Description of an Experience
This week we were introduced to an assessment framework called the RAT Model (Hughes, Thomas & Scharber, 2006) that we can use to evaluate our integration of ICT and pedagogy in our classrooms. The RAT Model leads us to understand if ICTs are functioning as replacement, amplification, or transformation in our pedagogy. ‘Replacement’ refers to using technology to replace established instructional practices and student learning processes. The technology merely serves as a different (digital) means to the same instructional end (Hughes et al., 2006). ‘Amplification’ refers to using technology to increase the efficiency, effectiveness and productivity of instructional practices and student learning processes. The tasks stay fundamentally the same while the technology enhances and extends instruction and learning (Hughes et al., 2006). Finally, ‘transformation’ refers to using technology to reinvent aspects of instruction and learning in new and original ways. For example, new cognitive forms could emerge, new people could be involved, or new content may be accessible (Hughes et al., 2006). Thus the RAT Model helps us to understand how we might integrate ICTs in our pedagogy to enhance (amplification) and transform student learning in our classrooms.
The RAT Model has challenged my existing understanding around using ICTs to enhance and transform teaching and learning. When I began this course I was very confused about these two concepts. In particular, I was confused about:
- What does it mean to use ICTs to ‘enhance’ teaching and learning?
- What does it mean to use ICTs to ‘transform’ teaching and learning?
- What is the difference between using ICTs to ‘enhance’ and ‘transform’ teaching and learning?
Having engaged with the RAT Model and conducted my own research around using ICTs to enhance and transform teaching and learning, I have gained new understanding that will enable me to more effectively evaluate the integration of ICT and pedagogy in my classroom. Further, this new understanding will enable me to make critical decisions regarding using ICTs to both enhance and transform teaching and learning in my classroom.
Research conducted by Kirschner and Wopereis (2003) has enhanced my understanding of the RAT Model and informed my new understanding around using ICTs to enhance and transform teaching and learning. Kirschner and Wopereis (2003) state, “ICT is too often used as a modern and efficient substitute for existing learning and teaching materials and seldom as a vehicle for innovation and transformation of education” (p. 107). In terms of the RAT Model, this means that ICT is used to replace and amplify teaching and learning rather than to transform teaching and learning. “Although ICT use in the classroom has increased, this is almost completely limited to generic tools” (Kirschner & Wopereis, 2003, p. 107). These generic tools include word processing and Internet searches. Kirschner and Wopereis (2003) refer to these generic tools as ‘productivity tools’ because they “simply support old working practices with additional efficiency or flexibility” (p. 107).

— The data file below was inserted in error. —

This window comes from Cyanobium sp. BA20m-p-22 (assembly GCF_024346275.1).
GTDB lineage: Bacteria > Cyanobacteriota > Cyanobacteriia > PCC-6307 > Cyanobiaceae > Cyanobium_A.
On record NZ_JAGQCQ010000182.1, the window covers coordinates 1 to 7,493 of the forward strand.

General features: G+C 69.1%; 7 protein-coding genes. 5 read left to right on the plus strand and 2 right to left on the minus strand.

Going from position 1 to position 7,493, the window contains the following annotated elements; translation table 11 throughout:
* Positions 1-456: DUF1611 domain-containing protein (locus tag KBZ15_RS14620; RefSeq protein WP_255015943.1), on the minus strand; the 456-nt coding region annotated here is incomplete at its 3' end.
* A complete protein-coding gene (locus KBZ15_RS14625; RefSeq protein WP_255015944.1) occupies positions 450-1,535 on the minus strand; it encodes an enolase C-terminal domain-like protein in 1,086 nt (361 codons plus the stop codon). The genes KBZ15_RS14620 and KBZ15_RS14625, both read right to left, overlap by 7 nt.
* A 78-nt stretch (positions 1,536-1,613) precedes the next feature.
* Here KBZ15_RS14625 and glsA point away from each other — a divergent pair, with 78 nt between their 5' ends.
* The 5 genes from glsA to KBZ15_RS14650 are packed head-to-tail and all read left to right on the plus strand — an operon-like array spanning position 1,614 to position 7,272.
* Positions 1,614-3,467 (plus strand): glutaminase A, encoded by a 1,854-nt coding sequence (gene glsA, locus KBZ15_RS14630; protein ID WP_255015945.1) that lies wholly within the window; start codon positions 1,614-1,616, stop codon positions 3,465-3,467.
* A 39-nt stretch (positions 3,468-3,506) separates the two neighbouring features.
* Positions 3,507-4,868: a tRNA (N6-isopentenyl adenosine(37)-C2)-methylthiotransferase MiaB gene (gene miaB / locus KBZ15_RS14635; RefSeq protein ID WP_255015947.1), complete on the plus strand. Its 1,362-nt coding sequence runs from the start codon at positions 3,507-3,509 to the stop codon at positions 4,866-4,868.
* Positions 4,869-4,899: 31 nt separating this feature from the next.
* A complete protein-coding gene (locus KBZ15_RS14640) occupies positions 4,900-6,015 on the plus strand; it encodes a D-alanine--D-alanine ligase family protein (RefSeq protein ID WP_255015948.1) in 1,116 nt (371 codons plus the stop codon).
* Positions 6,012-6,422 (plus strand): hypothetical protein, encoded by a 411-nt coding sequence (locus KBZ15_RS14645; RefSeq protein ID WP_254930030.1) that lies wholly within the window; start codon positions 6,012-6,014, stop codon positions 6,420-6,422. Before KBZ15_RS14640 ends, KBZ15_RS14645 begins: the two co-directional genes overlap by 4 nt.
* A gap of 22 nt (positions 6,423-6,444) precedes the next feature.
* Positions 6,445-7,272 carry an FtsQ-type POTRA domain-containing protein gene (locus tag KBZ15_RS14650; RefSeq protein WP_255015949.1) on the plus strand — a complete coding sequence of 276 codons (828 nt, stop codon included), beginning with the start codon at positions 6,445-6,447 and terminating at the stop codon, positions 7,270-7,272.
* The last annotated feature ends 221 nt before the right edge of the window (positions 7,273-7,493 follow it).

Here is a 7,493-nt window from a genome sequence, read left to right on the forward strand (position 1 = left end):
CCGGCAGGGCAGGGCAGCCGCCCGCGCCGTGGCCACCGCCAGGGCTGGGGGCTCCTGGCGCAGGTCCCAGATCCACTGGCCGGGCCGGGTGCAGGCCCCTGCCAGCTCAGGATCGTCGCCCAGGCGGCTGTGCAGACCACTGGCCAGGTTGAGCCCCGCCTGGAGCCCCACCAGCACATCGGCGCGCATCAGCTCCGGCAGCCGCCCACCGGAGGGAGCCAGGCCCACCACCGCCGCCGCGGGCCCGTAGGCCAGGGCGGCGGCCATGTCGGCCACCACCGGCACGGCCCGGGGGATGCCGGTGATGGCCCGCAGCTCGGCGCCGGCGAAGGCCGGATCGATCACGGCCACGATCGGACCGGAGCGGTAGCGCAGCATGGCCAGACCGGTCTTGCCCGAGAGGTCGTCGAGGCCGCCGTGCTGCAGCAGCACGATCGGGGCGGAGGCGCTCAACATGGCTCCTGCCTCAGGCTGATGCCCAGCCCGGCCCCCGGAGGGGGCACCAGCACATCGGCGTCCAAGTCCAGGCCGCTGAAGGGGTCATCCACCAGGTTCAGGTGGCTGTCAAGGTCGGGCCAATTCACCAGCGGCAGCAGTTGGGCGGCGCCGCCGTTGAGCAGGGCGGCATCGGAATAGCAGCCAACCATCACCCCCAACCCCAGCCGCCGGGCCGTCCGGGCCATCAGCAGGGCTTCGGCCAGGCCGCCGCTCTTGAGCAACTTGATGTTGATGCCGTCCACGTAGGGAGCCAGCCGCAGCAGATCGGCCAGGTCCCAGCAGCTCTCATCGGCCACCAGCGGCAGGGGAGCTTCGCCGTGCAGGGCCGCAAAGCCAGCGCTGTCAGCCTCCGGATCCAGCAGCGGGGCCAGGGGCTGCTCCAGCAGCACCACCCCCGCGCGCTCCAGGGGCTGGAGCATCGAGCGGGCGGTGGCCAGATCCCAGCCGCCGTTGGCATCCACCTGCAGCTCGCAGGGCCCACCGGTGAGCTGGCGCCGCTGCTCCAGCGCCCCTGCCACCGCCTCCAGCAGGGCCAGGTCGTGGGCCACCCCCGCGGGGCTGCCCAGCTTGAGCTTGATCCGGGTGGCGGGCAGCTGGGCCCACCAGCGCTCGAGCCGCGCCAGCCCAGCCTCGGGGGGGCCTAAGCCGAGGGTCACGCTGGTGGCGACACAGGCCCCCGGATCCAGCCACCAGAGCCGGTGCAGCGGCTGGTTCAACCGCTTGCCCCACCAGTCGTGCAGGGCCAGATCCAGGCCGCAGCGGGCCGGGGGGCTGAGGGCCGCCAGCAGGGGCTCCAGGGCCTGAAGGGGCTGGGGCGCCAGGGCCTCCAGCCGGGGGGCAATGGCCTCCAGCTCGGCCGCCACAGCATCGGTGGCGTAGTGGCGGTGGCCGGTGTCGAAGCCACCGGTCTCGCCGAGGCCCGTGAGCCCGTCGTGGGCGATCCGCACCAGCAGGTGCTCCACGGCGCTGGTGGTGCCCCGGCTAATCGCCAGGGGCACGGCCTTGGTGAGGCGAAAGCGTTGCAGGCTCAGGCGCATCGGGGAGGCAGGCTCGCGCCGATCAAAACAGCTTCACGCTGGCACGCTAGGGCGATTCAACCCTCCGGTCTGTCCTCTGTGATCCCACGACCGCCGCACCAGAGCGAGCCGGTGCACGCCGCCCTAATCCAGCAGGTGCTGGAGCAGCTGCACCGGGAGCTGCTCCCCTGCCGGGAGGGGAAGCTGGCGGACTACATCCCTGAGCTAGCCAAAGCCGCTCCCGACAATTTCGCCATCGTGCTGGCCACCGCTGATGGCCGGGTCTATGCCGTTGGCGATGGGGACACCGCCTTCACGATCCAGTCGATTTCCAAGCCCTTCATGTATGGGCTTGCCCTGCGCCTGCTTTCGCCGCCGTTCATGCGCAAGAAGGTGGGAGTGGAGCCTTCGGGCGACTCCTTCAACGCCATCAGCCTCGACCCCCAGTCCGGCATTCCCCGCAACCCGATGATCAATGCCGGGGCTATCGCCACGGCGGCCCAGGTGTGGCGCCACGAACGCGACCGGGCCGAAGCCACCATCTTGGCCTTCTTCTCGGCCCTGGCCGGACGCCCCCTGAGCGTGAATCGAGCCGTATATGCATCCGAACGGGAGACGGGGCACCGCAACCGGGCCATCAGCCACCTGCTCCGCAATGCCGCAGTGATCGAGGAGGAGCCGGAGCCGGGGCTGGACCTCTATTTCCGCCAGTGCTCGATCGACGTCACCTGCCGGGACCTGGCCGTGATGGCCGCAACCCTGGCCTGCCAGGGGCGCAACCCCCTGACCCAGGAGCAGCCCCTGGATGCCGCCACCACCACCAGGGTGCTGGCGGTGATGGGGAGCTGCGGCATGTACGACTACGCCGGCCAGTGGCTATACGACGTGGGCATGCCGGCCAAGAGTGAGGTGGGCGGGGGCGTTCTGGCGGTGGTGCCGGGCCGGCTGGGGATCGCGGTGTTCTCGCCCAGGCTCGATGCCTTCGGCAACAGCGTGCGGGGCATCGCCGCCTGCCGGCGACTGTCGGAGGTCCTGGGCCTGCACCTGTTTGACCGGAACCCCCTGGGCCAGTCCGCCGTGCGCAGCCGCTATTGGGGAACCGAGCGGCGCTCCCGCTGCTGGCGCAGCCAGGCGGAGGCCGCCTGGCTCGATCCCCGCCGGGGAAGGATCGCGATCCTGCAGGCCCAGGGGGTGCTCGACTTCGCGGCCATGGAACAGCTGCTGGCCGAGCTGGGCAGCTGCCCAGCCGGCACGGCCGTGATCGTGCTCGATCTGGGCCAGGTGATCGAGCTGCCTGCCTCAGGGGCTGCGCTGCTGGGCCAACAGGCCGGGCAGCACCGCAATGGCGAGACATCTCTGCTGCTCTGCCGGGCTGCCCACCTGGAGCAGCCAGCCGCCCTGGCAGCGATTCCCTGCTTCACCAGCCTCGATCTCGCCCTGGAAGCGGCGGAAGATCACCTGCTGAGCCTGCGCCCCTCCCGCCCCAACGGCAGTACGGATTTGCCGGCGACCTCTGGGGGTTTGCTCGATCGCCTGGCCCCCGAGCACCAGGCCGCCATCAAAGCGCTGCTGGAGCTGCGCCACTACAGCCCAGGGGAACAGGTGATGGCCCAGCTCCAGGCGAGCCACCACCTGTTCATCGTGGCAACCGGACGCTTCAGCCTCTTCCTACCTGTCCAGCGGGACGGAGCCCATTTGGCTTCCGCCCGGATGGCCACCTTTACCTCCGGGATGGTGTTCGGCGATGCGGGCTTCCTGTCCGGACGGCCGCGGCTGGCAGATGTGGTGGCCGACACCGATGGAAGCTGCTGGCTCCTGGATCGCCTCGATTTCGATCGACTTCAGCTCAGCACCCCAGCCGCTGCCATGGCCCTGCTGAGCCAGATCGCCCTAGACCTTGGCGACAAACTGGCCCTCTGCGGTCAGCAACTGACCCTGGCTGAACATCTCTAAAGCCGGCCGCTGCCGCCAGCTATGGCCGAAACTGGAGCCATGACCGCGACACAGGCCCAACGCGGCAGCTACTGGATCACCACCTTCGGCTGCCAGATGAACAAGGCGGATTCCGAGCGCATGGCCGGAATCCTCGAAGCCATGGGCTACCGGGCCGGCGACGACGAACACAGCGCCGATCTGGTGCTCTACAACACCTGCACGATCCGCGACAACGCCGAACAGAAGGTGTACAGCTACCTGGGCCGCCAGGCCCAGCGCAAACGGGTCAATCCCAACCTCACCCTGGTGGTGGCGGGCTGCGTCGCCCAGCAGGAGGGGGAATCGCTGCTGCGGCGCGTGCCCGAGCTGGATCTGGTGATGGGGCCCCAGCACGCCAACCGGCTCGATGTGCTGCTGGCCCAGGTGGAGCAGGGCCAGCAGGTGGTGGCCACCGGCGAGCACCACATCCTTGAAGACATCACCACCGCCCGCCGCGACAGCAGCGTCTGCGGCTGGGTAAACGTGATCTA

Kirschner and Wopereis (2003) distinguish between using new technologies as a way to make teaching and learning more efficient and productive (amplification) and using new technologies as a means to reform and innovate teaching and learning (transformation). ICT tools that are used to transform teaching and learning are referred to as ‘cognitive technologies’, ‘tools of the mind’ or ‘mindtools’ because they “help users represent what they know as they transform information into knowledge and are used to engage in, and facilitate, critical thinking and higher-order learning” (Kirschner and Wopereis, 2003, p. 108). Kirschner and Wopereis (2003) argue that ‘mindtools’ transform teaching and learning as they “help users to think for themselves, [and] make connections between concepts and create new knowledge” (p. 110). When ICT is used in a transformative way, opportunities for ‘new kinds of learning’ are made possible, as learners are stimulated to “learn actively, independently, in a self-directed way and/or in collaboration with others” (Kirschner and Wopereis, 2003, p. 106).
Therefore, the aim of integrating ICT and pedagogy in our classrooms is not to replace what currently happens in teaching and learning by using ICTs. Rather, the aim should be to use ICTs in our pedagogy to enhance (amplification) or transform (change entirely) what currently happens in teaching and learning to improve learning outcomes for students.
Image source: https://ucttraining.wordpress.com/page/2/
Hughes, J., Thomas, R., & Scharber, C. (2006). Assessing Technology Integration: The RAT – Replacement, Amplification, and Transformation – Framework. In C. Crawford, R. Carlsen, K. McFerrin, J. Price, R. Weber, & D. A. Willis (Eds.), Society for Information Technology & Teacher Education International Conference 2006 (pp. 1616-1620). Orlando, Florida: AACE. Retrieved fromhttp://www.editlib.org/p/22293/
Kirschner, P., & Wopereis, I. G. J. H. (2003). Mindtools for teacher communities: a European perspective. Technology, Pedagogy and Education, 12(1), 105–124. doi:10.1080/14759390300200148